The quantifiers each and every are a kind of determiner. They have similar but not always identical meanings. We always use them with a singular countable noun.
Each means “every one, regarded individually”.
Every means “every one, regarded as a whole”.
Sometimes, each and every have the same meaning:
- Prices go up each year.
- Prices go up every year.
But often they are not exactly the same.
Each expresses the idea of “one by one”. It emphasizes individuality.
Every is half-way between each and all. It sees things or people as singular, but in a group or in general.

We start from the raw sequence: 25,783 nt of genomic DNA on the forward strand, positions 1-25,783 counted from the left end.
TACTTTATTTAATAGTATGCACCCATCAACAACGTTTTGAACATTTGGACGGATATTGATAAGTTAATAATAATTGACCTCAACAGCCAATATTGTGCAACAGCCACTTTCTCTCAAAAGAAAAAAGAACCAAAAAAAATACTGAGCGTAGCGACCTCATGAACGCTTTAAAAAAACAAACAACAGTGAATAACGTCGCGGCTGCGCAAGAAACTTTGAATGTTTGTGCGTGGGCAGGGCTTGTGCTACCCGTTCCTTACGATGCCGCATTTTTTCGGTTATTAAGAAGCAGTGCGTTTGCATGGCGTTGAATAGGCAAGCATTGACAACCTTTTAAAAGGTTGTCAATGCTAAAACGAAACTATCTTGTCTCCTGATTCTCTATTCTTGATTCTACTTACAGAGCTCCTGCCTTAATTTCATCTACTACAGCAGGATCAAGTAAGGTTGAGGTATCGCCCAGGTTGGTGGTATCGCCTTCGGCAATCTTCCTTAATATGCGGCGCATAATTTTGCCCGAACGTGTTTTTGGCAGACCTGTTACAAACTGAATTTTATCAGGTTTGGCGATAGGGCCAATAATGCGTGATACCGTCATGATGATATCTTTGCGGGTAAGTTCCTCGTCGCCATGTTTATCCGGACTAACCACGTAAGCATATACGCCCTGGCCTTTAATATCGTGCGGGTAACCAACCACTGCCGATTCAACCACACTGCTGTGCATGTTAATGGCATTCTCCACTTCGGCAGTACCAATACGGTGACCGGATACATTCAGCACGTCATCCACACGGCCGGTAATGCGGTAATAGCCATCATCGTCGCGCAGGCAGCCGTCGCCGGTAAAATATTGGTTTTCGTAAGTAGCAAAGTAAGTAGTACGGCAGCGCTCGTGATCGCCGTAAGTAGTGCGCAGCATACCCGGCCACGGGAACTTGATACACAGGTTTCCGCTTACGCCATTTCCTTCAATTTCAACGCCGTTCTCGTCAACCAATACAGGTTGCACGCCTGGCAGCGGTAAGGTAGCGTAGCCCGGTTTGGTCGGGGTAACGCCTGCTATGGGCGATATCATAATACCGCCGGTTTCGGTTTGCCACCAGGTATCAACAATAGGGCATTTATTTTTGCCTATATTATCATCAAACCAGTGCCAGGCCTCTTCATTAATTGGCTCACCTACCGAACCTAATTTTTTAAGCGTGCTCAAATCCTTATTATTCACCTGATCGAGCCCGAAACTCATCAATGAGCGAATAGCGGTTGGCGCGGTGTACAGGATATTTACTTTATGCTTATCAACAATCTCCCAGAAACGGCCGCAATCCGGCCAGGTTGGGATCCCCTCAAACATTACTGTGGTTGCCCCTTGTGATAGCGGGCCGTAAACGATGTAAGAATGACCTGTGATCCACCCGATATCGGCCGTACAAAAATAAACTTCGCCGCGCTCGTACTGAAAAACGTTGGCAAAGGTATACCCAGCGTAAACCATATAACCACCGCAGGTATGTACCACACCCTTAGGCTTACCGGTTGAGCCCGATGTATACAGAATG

Consider the following example sentences:
- Every artist is sensitive.
- Each artist sees things differently.
- Every soldier saluted the president as he arrived.
- The president gave each soldier a medal.
Each can be followed by “of”:
- The president spoke to each of the soldiers.
- He gave a medal to each of them.
Every cannot be used for two things. For two things, each can be used:
- He was carrying a suitcase in each hand.
Every is used to say how often something happens:
- There is a plane to Bangkok every day.
- The bus leaves every hour.
- Each person is an individual. not
Each person are an individual.
- Every animal needs food. not
Every animal need food.